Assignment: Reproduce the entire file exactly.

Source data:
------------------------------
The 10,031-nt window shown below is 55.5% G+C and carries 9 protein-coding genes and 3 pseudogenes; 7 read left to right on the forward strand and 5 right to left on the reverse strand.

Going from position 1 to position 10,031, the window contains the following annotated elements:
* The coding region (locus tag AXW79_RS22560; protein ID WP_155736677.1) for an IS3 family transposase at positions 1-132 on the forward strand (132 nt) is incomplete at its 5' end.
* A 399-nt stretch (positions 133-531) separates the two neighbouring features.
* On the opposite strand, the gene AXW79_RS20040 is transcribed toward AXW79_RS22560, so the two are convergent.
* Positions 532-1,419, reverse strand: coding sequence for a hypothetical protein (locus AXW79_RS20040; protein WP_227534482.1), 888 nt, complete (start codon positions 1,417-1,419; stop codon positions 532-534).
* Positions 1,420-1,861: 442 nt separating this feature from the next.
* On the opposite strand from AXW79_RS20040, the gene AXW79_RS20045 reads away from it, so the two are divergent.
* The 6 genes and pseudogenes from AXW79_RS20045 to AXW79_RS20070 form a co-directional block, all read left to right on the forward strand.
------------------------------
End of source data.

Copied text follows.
The 10,031-nt window shown below is 55.5% G+C and carries 9 protein-coding genes and 3 pseudogenes; 7 read left to right on the forward strand and 5 right to left on the reverse strand.

Going from position 1 to position 10,031, the window contains the following annotated elements:
* The coding region (locus tag AXW79_RS22560; protein ID WP_155736677.1) for an IS3 family transposase at positions 1-132 on the forward strand (132 nt) is incomplete at its 5' end.
* A 399-nt stretch (positions 133-531) separates the two neighbouring features.
* On the opposite strand, the gene AXW79_RS20040 is transcribed toward AXW79_RS22560, so the two are convergent.
* Positions 532-1,419, reverse strand: coding sequence for a hypothetical protein (locus AXW79_RS20040; protein WP_227534482.1), 888 nt, complete (start codon positions 1,417-1,419; stop codon positions 532-534).
* Positions 1,420-1,861: 442 nt separating this feature from the next.
* On the opposite strand from AXW79_RS20040, the gene AXW79_RS20045 reads away from it, so the two are divergent.
* The 6 genes and pseudogenes from AXW79_RS20045 to AXW79_RS20070 form a co-directional block, all read left to right on the forward strand.